The Social Affairs and Employment Committee (EMPL) of the European Parliament (EP) adopted the amendments to the European Commission's proposal for the Minimum Wage Directive by a large majority.
According to the usual procedures, this result determines the EP's position for the negotiations with the European Council and the European Commission - the so-called trilogue. However, the Scandinavian countries argue that this proposal interferes with their system of negotiations between the social partners. Therefore, they do not agree with the position. They are currently collecting signatures for a new discussion and vote in the EP plenary session on 22 November.
These are the main points of the agreement:
- Public tenders will only be awarded to companies and subcontractors that recognise trade unions and respect collective bargaining.
- Member states are still not obliged to use a specific amount/percentage for setting the minimum wage (e.g. the internationally recognised thresholds of 50% of the median and 60% of the average wage). This remains merely a recommendation at the request of the Parliament's Legal Service, as it does not fall within EU competence. However, a basket of goods and services will be drawn up which can be used as a guide and compared.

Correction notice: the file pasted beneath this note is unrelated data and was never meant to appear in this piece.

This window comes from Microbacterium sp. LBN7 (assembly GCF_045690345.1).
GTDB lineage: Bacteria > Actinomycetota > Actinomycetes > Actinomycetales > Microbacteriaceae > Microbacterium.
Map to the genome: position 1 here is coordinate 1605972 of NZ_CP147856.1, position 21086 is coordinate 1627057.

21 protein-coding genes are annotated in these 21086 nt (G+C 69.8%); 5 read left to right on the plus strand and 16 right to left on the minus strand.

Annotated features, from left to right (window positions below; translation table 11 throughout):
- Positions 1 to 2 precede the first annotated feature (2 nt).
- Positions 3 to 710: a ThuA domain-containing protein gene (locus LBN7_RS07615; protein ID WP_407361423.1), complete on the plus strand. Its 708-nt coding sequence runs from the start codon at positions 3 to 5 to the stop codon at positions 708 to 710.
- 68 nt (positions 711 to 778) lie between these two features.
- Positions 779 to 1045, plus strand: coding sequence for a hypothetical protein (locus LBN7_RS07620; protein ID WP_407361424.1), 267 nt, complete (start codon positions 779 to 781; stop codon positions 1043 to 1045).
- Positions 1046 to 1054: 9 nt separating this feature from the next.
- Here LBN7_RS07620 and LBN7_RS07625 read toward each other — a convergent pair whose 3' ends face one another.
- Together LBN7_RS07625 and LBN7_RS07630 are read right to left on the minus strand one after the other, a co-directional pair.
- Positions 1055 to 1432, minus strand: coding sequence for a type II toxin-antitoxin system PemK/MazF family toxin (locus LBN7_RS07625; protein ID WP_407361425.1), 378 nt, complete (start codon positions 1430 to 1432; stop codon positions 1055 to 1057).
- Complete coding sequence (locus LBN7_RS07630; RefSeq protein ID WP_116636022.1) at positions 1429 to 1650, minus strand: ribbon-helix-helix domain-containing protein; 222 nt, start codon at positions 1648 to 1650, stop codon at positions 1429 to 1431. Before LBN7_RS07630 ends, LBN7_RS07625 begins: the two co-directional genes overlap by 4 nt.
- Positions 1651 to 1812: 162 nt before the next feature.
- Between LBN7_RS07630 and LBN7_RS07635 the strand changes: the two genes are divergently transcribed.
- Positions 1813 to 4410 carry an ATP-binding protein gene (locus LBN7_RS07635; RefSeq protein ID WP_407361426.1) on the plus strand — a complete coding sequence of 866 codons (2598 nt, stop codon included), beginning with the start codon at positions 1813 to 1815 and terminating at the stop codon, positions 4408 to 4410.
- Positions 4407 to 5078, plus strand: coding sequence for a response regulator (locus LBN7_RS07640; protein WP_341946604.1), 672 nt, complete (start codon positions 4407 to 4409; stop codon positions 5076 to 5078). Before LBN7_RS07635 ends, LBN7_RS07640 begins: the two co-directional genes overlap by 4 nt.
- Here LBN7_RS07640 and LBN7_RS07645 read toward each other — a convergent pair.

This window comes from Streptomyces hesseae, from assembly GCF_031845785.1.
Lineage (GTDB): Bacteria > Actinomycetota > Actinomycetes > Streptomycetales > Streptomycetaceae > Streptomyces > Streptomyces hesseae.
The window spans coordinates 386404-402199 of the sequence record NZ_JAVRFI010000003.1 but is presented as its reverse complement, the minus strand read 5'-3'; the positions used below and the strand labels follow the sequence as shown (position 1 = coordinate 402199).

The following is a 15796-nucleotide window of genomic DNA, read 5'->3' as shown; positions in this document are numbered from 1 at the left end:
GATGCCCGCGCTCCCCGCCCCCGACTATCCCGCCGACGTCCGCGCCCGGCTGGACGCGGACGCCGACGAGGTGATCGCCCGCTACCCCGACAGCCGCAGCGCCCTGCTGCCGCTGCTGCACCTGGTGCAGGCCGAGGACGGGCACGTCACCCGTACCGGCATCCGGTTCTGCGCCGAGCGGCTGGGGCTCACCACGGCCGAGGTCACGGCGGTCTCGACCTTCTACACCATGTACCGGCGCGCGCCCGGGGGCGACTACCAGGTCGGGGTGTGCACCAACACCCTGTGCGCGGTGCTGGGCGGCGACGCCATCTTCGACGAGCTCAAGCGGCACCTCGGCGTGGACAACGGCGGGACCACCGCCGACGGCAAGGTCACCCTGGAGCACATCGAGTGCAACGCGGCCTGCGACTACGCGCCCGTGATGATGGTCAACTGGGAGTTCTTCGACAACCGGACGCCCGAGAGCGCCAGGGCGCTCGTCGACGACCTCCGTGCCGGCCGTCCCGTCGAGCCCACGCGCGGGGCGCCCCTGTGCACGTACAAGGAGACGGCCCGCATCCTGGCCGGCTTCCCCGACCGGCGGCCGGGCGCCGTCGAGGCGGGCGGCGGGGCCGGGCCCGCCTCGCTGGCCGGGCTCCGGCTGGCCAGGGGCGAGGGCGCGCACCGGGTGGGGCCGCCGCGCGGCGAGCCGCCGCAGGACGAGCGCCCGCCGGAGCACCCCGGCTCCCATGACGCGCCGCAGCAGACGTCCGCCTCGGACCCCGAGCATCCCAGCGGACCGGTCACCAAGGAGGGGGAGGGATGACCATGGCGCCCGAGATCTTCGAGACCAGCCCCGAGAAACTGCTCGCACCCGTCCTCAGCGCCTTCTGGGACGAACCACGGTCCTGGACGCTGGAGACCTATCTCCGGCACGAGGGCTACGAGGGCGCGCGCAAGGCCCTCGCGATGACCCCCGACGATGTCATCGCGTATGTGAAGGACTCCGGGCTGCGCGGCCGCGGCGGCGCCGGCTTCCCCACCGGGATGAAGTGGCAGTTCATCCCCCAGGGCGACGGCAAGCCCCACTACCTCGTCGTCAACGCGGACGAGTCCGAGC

- If less than 80% (instead of 70% in the Commission proposal) of workers are covered by collective bargaining, an action plan must be drawn up to increase this proportion. This action plan must be submitted annually to the European Commission for monitoring. The Council and the European Parliament will also be informed.
The report aimed to limit the use of derogations or reductions in the setting of the minimum wage (as provided for in the Commission proposal). However, this was deleted from the report at the request of Parliament's legal service.
Cindy Frannsen MEP says: "Research has shown that countries with a strong tradition of collective bargaining have higher minimum wages and less wage inequality. I am very pleased that Parliament has approved this legislative initiative which builds on this process by strengthening the involvement of social partners in all Member States. It is also the implementation of one of the 20 principles of the European Pillar of Social Rights."
Dennis Radtke MEP underlines: "Our message is very clear: this directive will not undermine functioning systems, but where developments are going in the wrong direction, it will make an important contribution to ensuring that people can live from their work."
With an overwhelming majority (443 votes in favour, 192 votes against), the European Parliament has launched the directive for European minimum wages in its plenary vote on 25 November! Now the negotiations in the Trilogue can start.